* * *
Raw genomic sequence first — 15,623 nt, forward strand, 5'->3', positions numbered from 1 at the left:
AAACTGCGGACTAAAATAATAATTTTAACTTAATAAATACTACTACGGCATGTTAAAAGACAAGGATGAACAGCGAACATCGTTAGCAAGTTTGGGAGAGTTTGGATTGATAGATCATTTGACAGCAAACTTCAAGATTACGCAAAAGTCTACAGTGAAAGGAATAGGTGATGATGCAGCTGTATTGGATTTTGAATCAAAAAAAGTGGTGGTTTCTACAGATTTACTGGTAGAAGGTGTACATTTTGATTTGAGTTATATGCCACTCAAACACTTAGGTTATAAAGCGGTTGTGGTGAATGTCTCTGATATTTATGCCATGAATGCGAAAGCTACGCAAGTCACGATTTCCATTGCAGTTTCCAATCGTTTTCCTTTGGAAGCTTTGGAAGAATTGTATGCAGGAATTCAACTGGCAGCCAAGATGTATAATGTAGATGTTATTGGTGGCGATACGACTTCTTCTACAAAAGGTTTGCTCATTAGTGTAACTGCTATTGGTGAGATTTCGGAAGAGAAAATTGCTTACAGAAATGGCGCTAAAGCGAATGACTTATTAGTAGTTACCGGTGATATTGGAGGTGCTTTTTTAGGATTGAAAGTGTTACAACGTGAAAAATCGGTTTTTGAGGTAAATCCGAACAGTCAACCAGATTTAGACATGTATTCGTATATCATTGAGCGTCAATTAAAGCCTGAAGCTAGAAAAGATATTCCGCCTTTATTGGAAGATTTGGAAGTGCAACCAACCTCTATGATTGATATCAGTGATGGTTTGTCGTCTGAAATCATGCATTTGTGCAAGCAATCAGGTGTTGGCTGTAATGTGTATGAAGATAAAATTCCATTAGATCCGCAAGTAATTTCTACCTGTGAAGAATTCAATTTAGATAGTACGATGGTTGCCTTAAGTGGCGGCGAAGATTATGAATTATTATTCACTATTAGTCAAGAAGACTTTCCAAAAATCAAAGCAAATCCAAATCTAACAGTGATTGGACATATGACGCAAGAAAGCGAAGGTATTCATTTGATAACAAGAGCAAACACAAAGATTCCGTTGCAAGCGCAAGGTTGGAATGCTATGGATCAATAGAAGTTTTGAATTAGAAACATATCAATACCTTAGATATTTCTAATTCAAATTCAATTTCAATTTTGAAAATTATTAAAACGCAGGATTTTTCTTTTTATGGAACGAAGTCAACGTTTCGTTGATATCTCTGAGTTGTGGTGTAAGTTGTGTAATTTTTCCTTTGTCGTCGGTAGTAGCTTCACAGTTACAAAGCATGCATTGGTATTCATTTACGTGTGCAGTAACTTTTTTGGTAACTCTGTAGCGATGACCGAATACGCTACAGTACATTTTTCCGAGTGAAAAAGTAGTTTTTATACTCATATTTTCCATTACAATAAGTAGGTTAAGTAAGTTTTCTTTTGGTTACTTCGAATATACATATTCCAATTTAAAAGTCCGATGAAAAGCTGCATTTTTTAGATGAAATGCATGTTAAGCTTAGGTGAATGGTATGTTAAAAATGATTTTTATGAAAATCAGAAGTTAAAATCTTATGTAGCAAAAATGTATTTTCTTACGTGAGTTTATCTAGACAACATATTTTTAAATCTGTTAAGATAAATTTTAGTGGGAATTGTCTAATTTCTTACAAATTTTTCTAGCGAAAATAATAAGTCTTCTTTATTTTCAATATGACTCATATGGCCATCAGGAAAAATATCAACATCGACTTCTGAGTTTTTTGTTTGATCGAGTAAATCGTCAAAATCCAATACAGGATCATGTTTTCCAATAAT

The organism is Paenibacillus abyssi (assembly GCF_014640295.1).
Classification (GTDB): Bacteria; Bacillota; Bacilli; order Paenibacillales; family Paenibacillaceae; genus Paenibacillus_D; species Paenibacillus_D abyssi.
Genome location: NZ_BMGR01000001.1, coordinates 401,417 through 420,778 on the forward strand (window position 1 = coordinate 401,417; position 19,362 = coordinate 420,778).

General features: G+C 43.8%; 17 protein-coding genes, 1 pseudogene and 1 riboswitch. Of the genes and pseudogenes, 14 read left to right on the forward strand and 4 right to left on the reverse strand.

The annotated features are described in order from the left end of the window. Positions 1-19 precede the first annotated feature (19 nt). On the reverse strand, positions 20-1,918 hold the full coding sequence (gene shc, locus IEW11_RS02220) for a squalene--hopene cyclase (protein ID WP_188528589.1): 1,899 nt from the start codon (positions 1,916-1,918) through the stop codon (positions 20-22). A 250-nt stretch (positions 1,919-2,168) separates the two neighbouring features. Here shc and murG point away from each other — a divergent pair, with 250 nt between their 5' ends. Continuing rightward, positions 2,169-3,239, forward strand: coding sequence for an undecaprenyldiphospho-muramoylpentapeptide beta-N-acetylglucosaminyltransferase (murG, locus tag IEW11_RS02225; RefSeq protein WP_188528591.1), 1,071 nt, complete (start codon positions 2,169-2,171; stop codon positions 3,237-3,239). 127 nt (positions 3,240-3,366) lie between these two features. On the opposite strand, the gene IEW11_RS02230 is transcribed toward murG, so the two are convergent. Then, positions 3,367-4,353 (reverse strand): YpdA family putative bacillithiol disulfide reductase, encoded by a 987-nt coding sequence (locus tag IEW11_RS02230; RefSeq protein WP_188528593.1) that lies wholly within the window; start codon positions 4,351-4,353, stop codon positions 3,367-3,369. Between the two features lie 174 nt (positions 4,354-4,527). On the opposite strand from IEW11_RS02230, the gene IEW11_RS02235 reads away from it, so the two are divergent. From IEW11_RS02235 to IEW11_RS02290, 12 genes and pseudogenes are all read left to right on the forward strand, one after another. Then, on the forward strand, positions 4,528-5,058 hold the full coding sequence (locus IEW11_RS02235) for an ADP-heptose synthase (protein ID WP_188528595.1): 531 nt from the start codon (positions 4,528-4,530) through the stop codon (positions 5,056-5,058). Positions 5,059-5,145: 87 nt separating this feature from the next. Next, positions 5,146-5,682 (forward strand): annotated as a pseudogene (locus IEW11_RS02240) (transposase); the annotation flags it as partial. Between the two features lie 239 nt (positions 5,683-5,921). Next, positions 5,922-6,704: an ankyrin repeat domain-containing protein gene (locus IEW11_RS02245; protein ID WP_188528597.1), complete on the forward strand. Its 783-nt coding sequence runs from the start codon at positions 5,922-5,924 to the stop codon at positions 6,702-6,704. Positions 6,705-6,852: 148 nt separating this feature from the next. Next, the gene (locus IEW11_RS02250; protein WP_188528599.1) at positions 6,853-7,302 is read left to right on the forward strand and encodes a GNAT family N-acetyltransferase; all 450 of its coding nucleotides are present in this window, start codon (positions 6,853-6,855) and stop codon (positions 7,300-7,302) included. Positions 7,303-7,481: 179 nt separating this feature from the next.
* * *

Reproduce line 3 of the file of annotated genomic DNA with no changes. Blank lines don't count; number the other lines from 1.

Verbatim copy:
The organism is Paenibacillus abyssi (assembly GCF_014640295.1).